On Downing Street, the stream flowed beneath a nursing home. Through the window, I watched ancient men whispering back and forth across the lobby.

I entered 33 Washington Square Park West, an NYU dorm which had once been an apartment building. On the ground floor, the potbellied security guard escorted me to a small room crowded with rolled-up rugs and black plastic trash bins on wheels. Against the back wall was a bronze sculpture, a cupid with lips pursed. It was a fountain, which had once bubbled with the water of Minetta Brook. According to a 1923 Times article, the fountain’s installation had occasioned a ceremony. “Sharply at 2:30 P.M., a signal was given, a faucet in the basement was turned and the basin of the fountain began to fill.” A writer called Arthur Guiterman commemorated the brook’s resurfacing with a poem. Via radio, the ceremony was “broadcast throughout the country.” Now the fountain’s basin was bone-dry, and had been for decades, the security guard told me.

I next stepped into 2 Fifth Avenue, an enormous white apartment building. The doorman, an Eastern European man called Peter, showed me a white stone pedestal in the corner of the lobby. On top of the pedestal was a glass tube, four feet tall, that looked like it might have been clear at one point, but was now jaundiced. It was another forgotten fountain, another vestige of the stream. Peter, who had worked in the building for twenty-five years, couldn’t remember the last time he had seen water in it. Next to the entrance was a brass plaque with an engraving.

An erratic brook winds beneath this site. The Indians called it Manette or Devil’s Water. To the Dutch settlers, it was Bestevear’s Killetje or Grandfather’s Little Creek. For the Past Two Centuries familiar to this neighborhood as Minetta Brook.

I couldn’t help but feel that it read like an epitaph. “Visitors come to the fountain,” Peter told me. “On walking tours.” I imagined them gathering, pilgrims paying alms, a tour guide eulogizing.

Walking towards Washington Square Park, I phoned a man I had been referred to named Arthur. He lived at 24 Fifth Avenue, an ornate structure built directly on top of the stream. Arthur had been a tour guide in the Village, knew the neighborhood intimately. He wouldn’t meet me, preferred to speak on the phone. Just in the middle of talking about the stream, he broke off. “You know, on my tours I used to sing,” he said. “At the appropriate moments, I would burst into song.” His voice flattened. “But then I had a stroke. And now I don’t sing at all.”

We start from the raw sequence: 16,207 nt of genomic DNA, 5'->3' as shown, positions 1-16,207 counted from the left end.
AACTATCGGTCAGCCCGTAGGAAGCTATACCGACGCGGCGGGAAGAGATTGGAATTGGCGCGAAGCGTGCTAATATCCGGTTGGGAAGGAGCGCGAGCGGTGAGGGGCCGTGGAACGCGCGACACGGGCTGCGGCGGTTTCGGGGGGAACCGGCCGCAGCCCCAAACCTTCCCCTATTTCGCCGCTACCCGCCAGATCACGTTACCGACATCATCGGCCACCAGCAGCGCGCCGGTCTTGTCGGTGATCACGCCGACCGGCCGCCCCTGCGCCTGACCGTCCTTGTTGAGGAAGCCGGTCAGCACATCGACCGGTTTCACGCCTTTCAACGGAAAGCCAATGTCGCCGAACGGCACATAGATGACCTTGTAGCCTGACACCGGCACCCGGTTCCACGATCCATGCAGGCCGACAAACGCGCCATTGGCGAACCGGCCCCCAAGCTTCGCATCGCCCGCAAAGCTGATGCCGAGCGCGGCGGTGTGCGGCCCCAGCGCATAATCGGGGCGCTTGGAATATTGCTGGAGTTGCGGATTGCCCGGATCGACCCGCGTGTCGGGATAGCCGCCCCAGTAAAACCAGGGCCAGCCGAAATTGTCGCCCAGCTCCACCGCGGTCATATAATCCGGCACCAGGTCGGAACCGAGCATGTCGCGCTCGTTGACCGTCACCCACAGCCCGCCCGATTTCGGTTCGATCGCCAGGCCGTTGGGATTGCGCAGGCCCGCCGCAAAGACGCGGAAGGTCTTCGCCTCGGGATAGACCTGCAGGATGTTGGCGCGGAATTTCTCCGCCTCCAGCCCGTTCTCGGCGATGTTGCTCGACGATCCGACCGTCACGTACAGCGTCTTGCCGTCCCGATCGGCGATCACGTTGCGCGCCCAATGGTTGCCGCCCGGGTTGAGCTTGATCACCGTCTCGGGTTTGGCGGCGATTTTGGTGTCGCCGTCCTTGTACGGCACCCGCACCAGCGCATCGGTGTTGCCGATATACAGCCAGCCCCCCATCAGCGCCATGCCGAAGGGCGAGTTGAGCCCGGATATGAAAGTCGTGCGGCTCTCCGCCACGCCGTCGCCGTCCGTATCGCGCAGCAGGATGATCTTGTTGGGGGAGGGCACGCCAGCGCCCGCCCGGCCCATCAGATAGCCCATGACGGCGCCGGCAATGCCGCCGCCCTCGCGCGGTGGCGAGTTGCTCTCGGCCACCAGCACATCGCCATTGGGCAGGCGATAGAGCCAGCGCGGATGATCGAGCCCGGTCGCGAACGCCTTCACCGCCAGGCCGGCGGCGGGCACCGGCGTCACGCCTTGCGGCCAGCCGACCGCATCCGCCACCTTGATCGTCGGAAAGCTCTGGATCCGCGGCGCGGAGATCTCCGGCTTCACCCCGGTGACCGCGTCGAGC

Continuing towards the park after hanging up with Arthur, I recalled an article I had read about the brook from 1883. It was in the Times, a description of Viele’s presentation to the New York City Sanitary Association regarding the path of Minetta Brook. The article was for the most part a starchy recitation of facts. Towards the end, a character appeared with an almost Homeric quiver.  “An old gentleman present, whose name is forgotten, arose, and in a trembling voice said: ‘I have practiced medicine for fifty years in the vicinity of Minetta Brook, and I can trace the course of the stream by my practice in intermittent fevers.’”

It was dusk in Washington Square Park. I sat on a bench, my search having come to an end. The stream could not be seen or heard, but could everywhere be felt. The sky above the park was leaden. During the Civil War, when soldiers dragged artillery through here, they turned up burial shrouds. The park had been a potter’s field, a graveyard for the city’s destitute and unknown. The anonymous corpses underfoot, the phosphate lime of their bones, seeped into the invisible stream.

Will Hunt is writing a book about subterranean space.



  1. Adalena | January 23, 2012 at 10:32 am

    If you examine the map provided here it looks as though Minetta brook cuts off before 4th Avenue and Union Sq., which threw me off, but then I did a little research and found a NY Times article from 1901 that describes it this way, “Minetta Brook, once a placid stream dividing Manhattan Island from the North to the East River…” which goes against what the map above suggests, but matches up with my own memory.

    When I was a student at the old Stuyvesant high school building in ’91-92 a friend told me that her science teacher brought the class down to a basement in the building, opened a door or grate in the floor, and they collected water samples from an underground stream and analyzed it. Could this be the Minetta Brook, or some *other* underground stream?

    Stuyvesant is no longer located in that building, but other DOE schools are housed there. I doubt school administration would let a stranger off the street tromp down in its basements (which I imagine are spooky and uninviting if I remember the dungeon-like gym with any accuracy)but if there’s an old custodian working there he/she might be able to shed some light on this.

    To see the 1901 article just search “Minetta Brook” at the NY Times site. It’s interesting in itself. Apparently there was a pond at the Waldorf Astoria site.

    There’s also this: